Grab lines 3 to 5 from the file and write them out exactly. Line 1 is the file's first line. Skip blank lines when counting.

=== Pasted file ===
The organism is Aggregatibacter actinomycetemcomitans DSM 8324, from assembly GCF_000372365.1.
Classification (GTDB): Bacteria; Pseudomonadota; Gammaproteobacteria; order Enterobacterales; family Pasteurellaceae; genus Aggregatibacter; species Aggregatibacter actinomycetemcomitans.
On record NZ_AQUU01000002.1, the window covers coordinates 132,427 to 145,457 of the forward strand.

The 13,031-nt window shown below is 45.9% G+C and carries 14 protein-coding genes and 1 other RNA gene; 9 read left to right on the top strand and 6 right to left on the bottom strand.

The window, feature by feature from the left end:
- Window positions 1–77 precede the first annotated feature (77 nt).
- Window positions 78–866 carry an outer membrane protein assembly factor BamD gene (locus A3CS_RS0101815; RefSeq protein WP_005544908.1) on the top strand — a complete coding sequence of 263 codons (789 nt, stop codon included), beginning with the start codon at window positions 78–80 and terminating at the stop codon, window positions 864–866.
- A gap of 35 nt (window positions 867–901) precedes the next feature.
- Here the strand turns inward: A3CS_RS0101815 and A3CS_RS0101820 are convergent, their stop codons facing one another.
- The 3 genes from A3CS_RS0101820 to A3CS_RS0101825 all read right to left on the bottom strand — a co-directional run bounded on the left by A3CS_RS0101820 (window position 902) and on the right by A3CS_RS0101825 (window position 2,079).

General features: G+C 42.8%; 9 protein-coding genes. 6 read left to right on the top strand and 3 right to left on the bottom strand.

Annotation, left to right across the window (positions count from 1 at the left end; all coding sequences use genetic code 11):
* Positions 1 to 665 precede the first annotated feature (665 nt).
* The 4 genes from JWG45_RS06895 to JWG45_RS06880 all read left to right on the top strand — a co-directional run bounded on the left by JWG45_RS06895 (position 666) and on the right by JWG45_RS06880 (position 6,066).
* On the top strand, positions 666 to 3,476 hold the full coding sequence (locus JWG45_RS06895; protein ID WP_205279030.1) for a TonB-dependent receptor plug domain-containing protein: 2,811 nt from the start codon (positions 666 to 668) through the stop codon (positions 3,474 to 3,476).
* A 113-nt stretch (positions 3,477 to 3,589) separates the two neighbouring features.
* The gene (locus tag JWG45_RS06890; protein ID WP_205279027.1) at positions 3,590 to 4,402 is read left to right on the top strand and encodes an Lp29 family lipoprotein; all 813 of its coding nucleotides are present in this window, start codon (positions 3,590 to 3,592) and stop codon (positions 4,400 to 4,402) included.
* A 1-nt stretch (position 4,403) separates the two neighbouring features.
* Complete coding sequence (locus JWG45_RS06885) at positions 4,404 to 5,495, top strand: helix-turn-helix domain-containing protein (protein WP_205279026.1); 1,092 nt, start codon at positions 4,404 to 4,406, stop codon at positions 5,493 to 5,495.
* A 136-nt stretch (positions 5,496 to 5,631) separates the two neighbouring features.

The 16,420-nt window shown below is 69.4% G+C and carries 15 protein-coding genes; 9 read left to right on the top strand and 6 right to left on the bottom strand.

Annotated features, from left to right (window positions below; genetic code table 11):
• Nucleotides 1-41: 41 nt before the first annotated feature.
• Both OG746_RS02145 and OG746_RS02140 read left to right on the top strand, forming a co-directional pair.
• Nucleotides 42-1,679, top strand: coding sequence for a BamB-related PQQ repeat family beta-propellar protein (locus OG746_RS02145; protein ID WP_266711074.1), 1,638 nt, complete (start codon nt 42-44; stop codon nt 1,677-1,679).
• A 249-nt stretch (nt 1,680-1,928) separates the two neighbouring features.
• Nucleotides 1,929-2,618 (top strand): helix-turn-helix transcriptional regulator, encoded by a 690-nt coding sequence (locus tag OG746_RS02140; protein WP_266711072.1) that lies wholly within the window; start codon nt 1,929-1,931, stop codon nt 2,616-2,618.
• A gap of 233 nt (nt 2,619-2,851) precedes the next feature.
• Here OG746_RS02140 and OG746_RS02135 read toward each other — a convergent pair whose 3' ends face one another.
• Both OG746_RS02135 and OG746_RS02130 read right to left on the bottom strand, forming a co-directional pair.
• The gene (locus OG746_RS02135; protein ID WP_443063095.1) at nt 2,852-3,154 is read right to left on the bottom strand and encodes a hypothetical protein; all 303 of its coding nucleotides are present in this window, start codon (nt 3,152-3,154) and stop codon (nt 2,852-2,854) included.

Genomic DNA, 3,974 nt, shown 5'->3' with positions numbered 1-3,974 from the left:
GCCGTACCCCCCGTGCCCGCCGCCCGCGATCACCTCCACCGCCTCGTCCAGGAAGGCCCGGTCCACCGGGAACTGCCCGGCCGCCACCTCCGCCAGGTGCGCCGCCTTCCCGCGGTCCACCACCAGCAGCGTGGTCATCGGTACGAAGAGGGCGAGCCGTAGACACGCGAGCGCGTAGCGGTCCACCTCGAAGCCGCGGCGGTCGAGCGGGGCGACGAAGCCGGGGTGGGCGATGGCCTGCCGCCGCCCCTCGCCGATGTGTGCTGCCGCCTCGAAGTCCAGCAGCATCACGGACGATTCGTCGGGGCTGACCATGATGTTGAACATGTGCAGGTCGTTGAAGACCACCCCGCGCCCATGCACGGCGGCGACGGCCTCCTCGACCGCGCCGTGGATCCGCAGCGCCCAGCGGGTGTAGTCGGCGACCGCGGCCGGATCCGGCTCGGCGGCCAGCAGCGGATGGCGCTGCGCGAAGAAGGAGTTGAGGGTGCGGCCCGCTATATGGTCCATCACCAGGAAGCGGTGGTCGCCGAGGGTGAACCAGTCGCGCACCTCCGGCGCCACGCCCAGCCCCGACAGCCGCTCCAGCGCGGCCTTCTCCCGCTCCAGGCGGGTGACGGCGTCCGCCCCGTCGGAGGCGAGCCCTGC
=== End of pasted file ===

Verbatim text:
On record NZ_AQUU01000002.1, the window covers coordinates 132,427 to 145,457 of the forward strand.

The 13,031-nt window shown below is 45.9% G+C and carries 14 protein-coding genes and 1 other RNA gene; 9 read left to right on the top strand and 6 right to left on the bottom strand.

The window, feature by feature from the left end: